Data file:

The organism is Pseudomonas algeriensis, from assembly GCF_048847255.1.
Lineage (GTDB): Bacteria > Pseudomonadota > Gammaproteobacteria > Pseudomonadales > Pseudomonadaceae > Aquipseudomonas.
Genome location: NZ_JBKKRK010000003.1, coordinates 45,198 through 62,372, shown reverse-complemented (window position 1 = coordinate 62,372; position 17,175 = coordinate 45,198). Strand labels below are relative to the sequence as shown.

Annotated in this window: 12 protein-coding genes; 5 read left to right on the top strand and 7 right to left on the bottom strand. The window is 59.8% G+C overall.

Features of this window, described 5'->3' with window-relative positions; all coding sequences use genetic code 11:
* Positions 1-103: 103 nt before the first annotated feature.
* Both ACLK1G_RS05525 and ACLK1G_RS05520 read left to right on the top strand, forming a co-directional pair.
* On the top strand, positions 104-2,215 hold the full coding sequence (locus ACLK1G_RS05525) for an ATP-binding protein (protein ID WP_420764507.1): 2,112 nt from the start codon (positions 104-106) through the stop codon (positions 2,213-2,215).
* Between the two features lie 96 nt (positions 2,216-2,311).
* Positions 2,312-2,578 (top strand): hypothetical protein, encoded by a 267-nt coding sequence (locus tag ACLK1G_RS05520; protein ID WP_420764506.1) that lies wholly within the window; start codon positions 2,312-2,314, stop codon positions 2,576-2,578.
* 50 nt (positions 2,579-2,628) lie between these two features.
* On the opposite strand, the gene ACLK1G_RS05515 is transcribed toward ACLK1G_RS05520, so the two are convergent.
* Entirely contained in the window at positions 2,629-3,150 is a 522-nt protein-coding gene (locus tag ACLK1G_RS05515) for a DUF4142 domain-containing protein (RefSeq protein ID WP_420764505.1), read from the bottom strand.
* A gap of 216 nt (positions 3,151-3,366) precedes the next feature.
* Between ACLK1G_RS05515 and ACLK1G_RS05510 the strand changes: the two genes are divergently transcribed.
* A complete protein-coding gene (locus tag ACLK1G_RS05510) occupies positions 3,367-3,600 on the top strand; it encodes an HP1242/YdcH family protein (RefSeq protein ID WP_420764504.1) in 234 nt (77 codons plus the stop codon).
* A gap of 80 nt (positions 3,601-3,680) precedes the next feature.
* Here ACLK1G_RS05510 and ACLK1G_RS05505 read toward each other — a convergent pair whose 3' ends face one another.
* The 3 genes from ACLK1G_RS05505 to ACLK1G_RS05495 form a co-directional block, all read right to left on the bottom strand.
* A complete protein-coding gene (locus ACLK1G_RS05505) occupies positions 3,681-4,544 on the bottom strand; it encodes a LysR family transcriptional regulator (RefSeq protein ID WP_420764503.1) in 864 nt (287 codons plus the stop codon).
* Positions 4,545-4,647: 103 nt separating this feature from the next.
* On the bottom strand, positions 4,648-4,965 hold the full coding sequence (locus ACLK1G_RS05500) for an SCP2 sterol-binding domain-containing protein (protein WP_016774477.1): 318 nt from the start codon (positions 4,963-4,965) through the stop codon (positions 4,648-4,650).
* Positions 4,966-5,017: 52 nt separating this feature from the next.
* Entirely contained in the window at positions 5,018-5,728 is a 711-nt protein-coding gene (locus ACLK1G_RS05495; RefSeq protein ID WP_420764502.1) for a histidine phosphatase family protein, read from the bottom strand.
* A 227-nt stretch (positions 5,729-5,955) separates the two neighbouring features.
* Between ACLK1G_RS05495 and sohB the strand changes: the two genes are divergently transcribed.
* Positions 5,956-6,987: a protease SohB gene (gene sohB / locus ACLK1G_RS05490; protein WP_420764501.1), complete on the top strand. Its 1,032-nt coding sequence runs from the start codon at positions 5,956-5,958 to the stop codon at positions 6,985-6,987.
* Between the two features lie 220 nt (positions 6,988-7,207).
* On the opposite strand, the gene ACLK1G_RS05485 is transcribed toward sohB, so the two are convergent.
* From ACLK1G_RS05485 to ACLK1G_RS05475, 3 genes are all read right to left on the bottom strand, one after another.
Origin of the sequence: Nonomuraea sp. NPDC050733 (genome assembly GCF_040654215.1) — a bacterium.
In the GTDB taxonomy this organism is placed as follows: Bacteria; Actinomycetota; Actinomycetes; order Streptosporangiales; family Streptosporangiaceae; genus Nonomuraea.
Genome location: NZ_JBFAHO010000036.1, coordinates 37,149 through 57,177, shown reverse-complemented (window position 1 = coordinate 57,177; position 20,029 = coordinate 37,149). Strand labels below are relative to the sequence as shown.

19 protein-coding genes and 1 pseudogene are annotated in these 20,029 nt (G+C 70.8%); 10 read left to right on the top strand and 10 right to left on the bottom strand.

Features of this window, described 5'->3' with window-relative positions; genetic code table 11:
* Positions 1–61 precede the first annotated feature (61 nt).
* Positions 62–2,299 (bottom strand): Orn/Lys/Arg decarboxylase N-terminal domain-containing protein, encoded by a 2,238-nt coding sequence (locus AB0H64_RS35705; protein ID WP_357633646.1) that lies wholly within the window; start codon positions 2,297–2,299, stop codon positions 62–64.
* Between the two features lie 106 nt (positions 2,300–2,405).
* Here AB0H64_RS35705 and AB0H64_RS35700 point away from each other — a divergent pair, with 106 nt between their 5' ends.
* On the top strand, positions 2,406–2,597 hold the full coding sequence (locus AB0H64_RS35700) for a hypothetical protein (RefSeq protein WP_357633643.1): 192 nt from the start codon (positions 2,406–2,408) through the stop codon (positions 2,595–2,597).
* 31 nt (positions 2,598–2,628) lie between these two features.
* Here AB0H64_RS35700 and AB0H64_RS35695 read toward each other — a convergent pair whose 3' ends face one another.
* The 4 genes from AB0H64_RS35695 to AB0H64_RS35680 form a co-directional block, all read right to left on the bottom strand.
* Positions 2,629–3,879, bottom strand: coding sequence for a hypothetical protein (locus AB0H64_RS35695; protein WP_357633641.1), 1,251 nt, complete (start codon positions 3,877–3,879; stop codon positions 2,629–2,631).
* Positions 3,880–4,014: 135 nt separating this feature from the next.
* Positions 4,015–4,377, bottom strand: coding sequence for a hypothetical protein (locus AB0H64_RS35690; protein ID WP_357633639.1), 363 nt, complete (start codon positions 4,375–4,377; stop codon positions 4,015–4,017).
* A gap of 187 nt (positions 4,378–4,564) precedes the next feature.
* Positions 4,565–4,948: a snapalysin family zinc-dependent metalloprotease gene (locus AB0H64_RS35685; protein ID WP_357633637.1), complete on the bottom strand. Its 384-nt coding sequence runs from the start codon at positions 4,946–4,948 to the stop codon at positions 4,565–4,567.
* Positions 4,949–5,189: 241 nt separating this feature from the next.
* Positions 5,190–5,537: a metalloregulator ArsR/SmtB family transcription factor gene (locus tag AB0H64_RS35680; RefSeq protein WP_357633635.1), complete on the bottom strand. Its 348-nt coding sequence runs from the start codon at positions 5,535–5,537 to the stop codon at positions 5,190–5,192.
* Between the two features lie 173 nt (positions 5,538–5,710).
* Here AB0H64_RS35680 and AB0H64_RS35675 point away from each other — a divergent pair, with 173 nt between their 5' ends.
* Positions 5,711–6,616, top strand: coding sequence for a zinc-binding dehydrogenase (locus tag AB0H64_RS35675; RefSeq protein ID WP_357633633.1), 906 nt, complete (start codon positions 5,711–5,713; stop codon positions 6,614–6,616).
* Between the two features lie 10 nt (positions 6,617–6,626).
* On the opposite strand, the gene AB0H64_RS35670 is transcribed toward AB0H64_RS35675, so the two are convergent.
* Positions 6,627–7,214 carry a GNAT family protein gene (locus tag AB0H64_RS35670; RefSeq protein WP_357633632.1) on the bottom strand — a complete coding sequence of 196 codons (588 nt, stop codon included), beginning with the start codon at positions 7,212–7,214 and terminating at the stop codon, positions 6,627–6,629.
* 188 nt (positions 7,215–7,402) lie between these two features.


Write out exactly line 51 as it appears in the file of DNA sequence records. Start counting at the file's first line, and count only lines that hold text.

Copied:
* Between the two features lie 173 nt (positions 5,538–5,710).